The student news site of Terra Linda High School.

The Voice

The Voice

The student news site of Terra Linda High School.

The Voice

The student news site of Terra Linda High School.

Buying Vs. Borrowing Books


When it comes to reading, there are various forms, which are mainly split into buying and borrowing books. Several Terra Linda students and staff have personal preferences in how they receive their books. When it comes to buying books, it ranges from acquiring books at book shops, and thrift stores to purchasing them online from platforms like Amazon and eBay. On the other hand, you can borrow books from places such as public and school libraries or simply from a friend.

Buying books has plenty of advantages, however, the disadvantages come with it, too. TL’s head librarian Kendra Rose states, “You can give them as gifts, you can write on them, you know, a lot of people like to have a collection too.” On the flip side, books nowadays are on the higher end price-wise. TL Freshman Lana Duca says, “It’s not sustainable to purchase every book I want to read”.

Many readers enjoy accumulating a collection of books. TL’s English teacher Emily Lichty explains that for her, one of the biggest advantages is being able to “look through what I have read throughout the years”, something that would generally be harder to do if you didn’t own any books. Lichty explains, “There’s something really special about having a collection of stories that you have read and experienced”. Additionally, when you buy a book you have the choice to use it however you want. Whether that be dog-earing pages, cracking book spines, or annotating by tabbing, highlighting, and taking notes. TL senior Devin Adelmann advocates that “The biggest pro to buying books is being able to annotate.”

Disadvantages prove to be prominent as well. Lichty states that, while she’s fortunate to have space for her books, “Buying books for a prolonged amount of time can be problematic because eventually, you run out of storage room.” Not only can space be an issue, but buying books long-term can become a financial burden in the long run. Oftentimes, people who don’t have a tendency to re-read books, don’t get the perk of being able to read books over and over again. Rose states, “The cons of buying books are that it’s really expensive, and you read a book and you’re done with it, and if it’s just sitting on a shelf collecting dust, you know, was it really worth the fifteen dollars that you spent?” However, the answer to that question truly depends on personal preferences.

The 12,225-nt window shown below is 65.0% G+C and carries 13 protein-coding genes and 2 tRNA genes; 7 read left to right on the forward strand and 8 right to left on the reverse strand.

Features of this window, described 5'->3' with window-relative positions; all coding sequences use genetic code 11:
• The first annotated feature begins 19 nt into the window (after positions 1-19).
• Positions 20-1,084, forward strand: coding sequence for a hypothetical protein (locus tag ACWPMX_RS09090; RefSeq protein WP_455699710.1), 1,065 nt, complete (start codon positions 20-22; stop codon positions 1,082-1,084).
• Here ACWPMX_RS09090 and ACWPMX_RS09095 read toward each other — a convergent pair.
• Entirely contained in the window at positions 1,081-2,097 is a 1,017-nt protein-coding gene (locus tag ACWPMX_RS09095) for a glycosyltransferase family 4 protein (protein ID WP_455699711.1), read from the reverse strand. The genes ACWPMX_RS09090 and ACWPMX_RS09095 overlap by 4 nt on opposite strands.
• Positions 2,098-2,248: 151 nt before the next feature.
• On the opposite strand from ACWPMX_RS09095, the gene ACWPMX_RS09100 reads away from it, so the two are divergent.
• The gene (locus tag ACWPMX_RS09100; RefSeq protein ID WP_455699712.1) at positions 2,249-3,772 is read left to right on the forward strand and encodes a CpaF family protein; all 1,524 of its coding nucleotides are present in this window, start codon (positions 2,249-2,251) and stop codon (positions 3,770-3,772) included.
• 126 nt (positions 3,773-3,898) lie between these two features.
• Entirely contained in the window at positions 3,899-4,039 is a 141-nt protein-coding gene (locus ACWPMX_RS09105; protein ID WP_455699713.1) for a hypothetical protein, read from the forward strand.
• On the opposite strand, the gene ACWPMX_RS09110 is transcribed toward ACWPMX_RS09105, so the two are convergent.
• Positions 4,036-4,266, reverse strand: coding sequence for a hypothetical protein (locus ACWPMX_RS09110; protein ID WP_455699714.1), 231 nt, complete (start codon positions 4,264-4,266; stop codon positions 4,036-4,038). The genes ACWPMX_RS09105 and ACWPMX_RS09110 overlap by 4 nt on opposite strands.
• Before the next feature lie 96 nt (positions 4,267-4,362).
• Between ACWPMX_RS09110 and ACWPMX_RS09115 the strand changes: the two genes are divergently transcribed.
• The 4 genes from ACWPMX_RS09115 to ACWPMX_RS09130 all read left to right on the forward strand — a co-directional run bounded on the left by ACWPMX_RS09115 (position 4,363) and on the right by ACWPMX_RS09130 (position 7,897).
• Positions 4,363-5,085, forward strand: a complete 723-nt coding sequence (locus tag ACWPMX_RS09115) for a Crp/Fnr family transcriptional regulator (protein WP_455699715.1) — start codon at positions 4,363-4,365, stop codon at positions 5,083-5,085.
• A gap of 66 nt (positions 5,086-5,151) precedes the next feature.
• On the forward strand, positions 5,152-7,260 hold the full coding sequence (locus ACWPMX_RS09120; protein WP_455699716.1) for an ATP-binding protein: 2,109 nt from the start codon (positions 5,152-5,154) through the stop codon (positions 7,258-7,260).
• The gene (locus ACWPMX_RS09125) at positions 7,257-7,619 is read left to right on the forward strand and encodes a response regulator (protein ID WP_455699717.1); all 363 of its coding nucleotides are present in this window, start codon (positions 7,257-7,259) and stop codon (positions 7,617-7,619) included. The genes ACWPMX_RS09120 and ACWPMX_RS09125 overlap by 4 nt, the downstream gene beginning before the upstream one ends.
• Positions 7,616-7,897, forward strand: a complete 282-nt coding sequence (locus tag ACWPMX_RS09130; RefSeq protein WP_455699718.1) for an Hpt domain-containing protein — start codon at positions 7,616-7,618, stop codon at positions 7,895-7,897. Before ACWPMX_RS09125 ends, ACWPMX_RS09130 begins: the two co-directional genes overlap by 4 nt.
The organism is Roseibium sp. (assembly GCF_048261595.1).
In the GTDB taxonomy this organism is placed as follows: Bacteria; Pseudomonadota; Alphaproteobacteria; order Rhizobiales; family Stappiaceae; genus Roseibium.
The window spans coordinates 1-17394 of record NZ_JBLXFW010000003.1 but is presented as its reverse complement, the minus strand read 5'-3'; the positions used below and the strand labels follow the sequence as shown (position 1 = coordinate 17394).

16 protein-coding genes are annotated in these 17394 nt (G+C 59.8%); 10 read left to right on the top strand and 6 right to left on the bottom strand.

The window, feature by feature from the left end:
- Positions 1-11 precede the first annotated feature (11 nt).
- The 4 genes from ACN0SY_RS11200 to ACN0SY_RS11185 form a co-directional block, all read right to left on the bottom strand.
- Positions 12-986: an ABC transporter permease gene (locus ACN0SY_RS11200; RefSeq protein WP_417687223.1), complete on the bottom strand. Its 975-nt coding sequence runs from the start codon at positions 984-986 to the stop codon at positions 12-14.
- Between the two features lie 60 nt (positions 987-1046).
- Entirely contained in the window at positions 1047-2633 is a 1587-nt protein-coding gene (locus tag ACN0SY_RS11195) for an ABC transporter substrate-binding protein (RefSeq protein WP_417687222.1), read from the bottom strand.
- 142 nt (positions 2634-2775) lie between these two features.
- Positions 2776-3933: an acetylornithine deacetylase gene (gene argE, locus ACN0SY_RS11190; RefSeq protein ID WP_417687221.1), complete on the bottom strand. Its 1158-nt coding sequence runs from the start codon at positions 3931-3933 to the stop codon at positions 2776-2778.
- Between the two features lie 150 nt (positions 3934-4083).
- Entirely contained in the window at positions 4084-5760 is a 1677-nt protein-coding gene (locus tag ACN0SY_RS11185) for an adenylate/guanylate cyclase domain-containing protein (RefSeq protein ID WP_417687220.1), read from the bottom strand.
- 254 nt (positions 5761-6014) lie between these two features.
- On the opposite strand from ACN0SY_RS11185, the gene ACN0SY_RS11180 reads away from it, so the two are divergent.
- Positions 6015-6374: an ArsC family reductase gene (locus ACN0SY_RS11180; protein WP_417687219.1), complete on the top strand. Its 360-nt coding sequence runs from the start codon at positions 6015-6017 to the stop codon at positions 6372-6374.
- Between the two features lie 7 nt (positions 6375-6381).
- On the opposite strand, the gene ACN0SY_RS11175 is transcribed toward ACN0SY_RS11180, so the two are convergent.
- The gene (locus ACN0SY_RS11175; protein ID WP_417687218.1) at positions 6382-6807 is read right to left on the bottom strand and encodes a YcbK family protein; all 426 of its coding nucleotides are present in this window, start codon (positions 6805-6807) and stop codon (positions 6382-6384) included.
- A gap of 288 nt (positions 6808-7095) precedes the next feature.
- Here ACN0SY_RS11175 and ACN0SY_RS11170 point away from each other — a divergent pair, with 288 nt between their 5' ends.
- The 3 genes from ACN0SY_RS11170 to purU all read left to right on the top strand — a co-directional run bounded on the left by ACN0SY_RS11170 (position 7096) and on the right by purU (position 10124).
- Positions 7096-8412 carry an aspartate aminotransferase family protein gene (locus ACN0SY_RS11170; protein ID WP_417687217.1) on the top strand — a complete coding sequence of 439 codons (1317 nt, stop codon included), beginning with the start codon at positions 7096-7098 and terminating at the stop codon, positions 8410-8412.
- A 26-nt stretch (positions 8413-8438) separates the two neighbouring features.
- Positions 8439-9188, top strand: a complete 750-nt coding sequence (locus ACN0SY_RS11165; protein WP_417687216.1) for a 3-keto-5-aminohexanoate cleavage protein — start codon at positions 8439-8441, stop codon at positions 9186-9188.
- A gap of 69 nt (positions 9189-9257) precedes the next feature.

Compared to purchasing, borrowing books can be much more sustainable and help you connect to the community. On the flip side, due to all the people reading them, they may not be in peak condition.

Speaking as a librarian, Rose states that a huge advantage of borrowing books is that “It’s free, it’s community-based, so going to the library and checking out books. I think it is a good experience for everyone, just to be exposed to library spaces and what’s available” Being able to connect with the reading, and book community is a huge pro to borrowing books whether that be in a public library or a friend’s personal library. Not only can it be more community-based, but borrowing is simply much less expensive, especially considering current inflation and price increases. Duca remarks, “I borrow books very freely because I know if I don’t read it, or lose interest, I can just return it at no cost to myself.”

Inversely, there can be negative notions that come with borrowing books. Adelmann raises a concern about germs being spread via these communal books explaining, “I don’t like the idea of other people touching [the borrowed books] and constantly worrying about accidentally spilling something on the book or ruining it.” When borrowing books, there’s always the possibility of causing physical harm to the book which can be stressful for some people. 

A lot of times buying versus borrowing all comes down to what people have available to them, so accessibility plays a huge factor in reader’s habits. Duca believes, “Especially where we live, borrowing books is a very accessible process.” Between our school and community’s public libraries, the amount of books available to us is astronomically large. Rose explained that accessibility is very location-based, however, for TL students and staff, we have a great selection of books in our very own on-campus library. Contrastingly, Adlemann states, “I used to buy my books at Barnes and Noble in Corte Madera, but since it’s closed I’ve been buying books from Amazon” 

Overall, whether people buy or borrow their books all comes down to personal preference and what they have access to. For TL students and staff, borrowing books may look like checking out books from the school library or buying books online or in a bookstore. In addition, while some have the resources to buy all their books, or borrow all their books, for most, a possible solution is a combination of borrowing and buying books. Regardless, people will always have varying opinions on how they themselves obtain their books.


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